5 Steps to Making 6 Figures Selling Kindle Books

In this Masterclass with Kindle Entrepreneur Adrian Ingram, we’ll be covering how to start to making money publishing Kindle books without having to write any books yourself.

Adrian is a young entrepreneur from Melbourne, Australia, who started selling on eBay in his teens to now making 6 figures a year from Kindle publishing, all while travelling the world.

In this Masterclass, Adrian shares a mini-version of his process in which he covers fully in his course, Freedom Self Publishing.

This lesson first appeared as a video on my YouTube channel, which you can watch below.

Otherwise, if you’d like to read along, I’ll be sharing my lesson notes in the following paragraphs.

Why Kindle?

First of all, I just wanted to cover some of the benefits to starting a business with Kindle Direct Publishing.

There’s a lot of talk in the digital nomad world about ‘passive income‘, and when it comes to making money on auto-pilot, Kindle publishing is one of the best hands-off businesses I know of.

Why? – Two reasons

1. You’re selling a digital product

Digital products don’t break, there’s no shipping, no fulfilment. The customer simply clicks the order button and Amazon does the rest. That brings me to my second point…

2. Amazon handles all the heavy lifting

Don’t get me wrong. There is work involved in making money on Kindle but once you put in the work and investment in up-front, Amazon handles the rest. There’s no customer service you have to deal with and once your book is ranking, it should stay in a good position as long as the reviews are positive.

Part 1: Niche Research

The first step to Adrian’s Kindle publishing process is to find yourself a profitable niche. This niche market is who your book is going to be catered to.

On Amazon, this means finding a topic with adequate demand and low competition. Unfortunately, Amazon does not provide publishers with a list of profitable niches, so the onus is on us to do some digging.

First, come up with a book topic that you think might have potential. Don’t worry too much if you’re unsure of its potential just yet. All you need to do first is head to Amazon.com, filter your search by Kindle, type in your topic and click search.

For this masterclass, Adrian and I decided to start with the topic ‘Computer Programming‘.

Finding a Niche on Kindle

Step 1: Determine the demand for your topic idea using BSR

Once you click into one of the top books, you’ll want to check for one vitally important metric and that is the book’s Best Selling Rank (referred to as just BSR). This can found in the product description part of the book’s listing.

Checking the Selling Rank of a Book on Kindle

The BSR is the first important metric you need to look at because it shows you the demand for your topic. If the top ranked books on a given search page have good BSRs then it’s a good indication that there are people buying books on that topic.

While Amazon won’t give you exact sales numbers, Adrian estimates that a BSR of 100,000 or less (ie. within the top 100,000 best selling books on Amazon) indicates a topic in which there is enough demand – ‘enough demand’ meaning that you could stand to make at least $50 USD per month at a $2.99 price tag.

Step 2: Assess your competition

Now that we can see that there is demand for our topic, we now need to assess the competition.

Our strategy depends on our book appearing high in the search results for a given topic. If the there’s too much competition in our topic, then our book might show up at the bottom of the page or worse, further down the list on pages 2 onward. We don’t want that.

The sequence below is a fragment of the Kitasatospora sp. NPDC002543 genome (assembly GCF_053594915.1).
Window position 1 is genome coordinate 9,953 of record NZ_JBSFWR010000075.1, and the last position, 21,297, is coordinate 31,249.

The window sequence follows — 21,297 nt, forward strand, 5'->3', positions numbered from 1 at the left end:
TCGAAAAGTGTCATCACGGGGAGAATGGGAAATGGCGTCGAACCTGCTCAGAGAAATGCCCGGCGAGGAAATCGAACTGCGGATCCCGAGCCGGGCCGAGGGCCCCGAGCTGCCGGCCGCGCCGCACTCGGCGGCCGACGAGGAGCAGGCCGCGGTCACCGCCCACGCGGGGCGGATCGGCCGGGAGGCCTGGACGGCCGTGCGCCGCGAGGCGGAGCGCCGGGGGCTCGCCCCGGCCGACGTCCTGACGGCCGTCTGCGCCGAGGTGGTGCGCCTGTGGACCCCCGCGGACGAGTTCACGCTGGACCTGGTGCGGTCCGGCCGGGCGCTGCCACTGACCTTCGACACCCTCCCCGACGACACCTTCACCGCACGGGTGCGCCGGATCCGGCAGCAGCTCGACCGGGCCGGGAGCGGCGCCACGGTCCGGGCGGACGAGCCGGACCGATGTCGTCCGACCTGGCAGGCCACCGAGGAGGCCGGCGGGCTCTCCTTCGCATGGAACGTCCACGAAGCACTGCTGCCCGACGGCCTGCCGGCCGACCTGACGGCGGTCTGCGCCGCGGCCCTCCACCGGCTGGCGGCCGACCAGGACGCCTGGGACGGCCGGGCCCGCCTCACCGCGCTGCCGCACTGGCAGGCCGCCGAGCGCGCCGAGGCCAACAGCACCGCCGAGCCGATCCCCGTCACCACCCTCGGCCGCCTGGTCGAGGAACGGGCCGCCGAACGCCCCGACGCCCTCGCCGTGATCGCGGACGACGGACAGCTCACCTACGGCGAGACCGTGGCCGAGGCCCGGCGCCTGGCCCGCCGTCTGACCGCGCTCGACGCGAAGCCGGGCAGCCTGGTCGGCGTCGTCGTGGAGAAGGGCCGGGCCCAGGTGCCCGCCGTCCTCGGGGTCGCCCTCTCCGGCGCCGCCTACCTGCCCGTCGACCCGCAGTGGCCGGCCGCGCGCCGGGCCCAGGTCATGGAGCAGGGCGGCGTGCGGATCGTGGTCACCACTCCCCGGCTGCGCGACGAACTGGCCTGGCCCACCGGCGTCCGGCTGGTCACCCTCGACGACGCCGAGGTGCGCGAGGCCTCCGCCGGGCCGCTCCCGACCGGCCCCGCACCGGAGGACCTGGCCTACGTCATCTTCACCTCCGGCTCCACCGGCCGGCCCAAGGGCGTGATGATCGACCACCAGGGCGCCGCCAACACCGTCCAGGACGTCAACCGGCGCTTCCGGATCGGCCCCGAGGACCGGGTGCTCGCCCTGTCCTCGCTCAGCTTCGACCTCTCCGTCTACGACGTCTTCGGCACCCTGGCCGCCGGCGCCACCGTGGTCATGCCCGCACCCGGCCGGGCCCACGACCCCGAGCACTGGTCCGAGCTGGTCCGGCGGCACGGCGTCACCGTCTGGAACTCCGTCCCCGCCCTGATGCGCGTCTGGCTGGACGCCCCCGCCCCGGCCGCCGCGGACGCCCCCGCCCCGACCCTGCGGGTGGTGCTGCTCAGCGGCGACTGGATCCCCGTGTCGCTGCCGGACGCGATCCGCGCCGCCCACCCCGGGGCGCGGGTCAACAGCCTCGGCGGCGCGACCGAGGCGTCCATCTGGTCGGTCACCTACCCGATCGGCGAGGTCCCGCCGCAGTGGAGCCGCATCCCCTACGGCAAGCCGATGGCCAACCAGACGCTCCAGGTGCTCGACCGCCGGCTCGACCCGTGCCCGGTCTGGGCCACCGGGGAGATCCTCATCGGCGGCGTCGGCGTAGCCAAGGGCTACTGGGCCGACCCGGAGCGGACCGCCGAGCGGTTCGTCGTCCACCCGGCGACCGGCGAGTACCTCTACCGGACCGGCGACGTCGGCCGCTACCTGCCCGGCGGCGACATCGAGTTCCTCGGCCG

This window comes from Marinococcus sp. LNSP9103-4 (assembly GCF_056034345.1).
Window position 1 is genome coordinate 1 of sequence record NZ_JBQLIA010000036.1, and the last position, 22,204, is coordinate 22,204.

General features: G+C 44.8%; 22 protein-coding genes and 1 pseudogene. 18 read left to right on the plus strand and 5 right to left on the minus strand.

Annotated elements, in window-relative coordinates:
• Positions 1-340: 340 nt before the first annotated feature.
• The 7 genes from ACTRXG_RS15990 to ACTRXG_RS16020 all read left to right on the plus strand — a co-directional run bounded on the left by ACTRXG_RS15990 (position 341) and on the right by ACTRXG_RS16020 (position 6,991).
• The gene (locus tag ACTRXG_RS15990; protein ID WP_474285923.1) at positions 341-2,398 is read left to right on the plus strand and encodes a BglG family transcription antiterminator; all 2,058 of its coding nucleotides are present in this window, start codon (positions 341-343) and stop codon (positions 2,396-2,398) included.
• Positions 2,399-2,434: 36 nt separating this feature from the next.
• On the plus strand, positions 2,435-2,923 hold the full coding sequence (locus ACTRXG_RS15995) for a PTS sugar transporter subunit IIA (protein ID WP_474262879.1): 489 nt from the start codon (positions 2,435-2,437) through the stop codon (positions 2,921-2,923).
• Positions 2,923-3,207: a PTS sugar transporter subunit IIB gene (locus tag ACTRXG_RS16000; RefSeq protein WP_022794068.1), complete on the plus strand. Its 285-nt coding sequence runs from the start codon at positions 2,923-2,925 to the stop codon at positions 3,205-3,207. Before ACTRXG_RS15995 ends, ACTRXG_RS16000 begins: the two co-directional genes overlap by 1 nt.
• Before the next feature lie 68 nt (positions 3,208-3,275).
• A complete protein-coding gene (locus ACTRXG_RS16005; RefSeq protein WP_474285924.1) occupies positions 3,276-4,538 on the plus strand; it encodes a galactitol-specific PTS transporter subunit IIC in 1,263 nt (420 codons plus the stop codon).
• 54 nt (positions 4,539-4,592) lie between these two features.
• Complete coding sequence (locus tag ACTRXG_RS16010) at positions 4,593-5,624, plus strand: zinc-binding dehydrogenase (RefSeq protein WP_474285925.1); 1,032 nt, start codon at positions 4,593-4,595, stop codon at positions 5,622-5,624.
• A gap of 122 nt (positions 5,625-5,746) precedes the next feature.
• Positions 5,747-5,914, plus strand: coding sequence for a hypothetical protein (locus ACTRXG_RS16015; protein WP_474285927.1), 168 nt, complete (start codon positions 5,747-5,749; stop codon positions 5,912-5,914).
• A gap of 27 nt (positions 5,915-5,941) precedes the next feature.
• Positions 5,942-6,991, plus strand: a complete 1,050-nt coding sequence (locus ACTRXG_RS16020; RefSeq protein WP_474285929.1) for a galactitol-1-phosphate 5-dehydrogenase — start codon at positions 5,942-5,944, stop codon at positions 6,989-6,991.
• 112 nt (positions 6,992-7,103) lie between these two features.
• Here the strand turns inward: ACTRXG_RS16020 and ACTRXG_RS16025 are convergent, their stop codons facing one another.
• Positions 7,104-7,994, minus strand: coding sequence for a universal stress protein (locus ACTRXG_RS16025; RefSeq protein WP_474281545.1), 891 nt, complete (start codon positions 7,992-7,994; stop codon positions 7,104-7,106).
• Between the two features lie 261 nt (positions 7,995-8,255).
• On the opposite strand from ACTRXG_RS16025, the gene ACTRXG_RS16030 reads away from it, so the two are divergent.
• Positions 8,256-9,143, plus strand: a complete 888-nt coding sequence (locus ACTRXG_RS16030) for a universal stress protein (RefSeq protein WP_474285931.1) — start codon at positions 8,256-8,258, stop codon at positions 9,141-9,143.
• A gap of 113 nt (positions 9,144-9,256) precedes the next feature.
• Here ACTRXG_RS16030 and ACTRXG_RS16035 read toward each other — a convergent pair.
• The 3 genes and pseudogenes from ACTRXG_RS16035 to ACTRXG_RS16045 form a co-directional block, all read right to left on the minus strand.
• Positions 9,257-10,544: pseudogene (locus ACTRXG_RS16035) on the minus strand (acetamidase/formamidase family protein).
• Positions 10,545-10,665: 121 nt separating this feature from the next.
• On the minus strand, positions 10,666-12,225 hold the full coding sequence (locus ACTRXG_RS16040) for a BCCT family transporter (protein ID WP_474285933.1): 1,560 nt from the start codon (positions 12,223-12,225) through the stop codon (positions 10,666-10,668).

So how do we assess our competition?

We need to look at a few key aspects of the listing. The most important being the number of reviews that the book has and the average star rating of those reviews. For Adrian, any book with less 40 reviews represents an opportunity to compete. Any more than 40 reviews and your book might have a hard time making it into the top of the search results.

Other important factors of the listing include:

  1. The book cover
  2. The book title, and
  3. The book description

If the book title or description is poorly written or the book cover has a poor design, this might represent a great opportunity for you to come in with a better design and better sales copy.

Part 2: Get Your Book Written

If you happen to be passionate or knowledgable about your decided book topic, you may want to write the book yourself. A more scalable approach however, is to hire someone else to write it for you. This is what Adrian does for the majority of his books on Amazon.

Adrian recommends three services that can find you a writer. These are:

  1. Epic Write
  2. E Writer Solutions, and
  3. UpWork

Services like Epic Write and E Writer Solutions charge a fixed amount per 100 words and help you get started using a simple form in which you can tell them your book topic and how many words you want them to write.

UpWork on the other hand, is a freelance marketplace. Here you’ll create a job listing and recruit a specific writer, either by searching for freelancers or waiting for them to come to you.

While Epic Write and E Writer Solutions provided a systemised service at a fixed cost, UpWork is completely variable. You’ll have to write a detailed job description, evaluate freelancers and negotiate prices on your own accord.

Regardless of whether you choose to work with a freelancer or write the book yourself, you’ll need to make sure to use a pre-formatted kindle template. For this, you can find an example in Adrian’s full course.

Part 3: Design your Book Cover

When it comes to the cover of your book, you don’t need to be a designer yourself. This is where a super-convenient service like Fiverr comes in.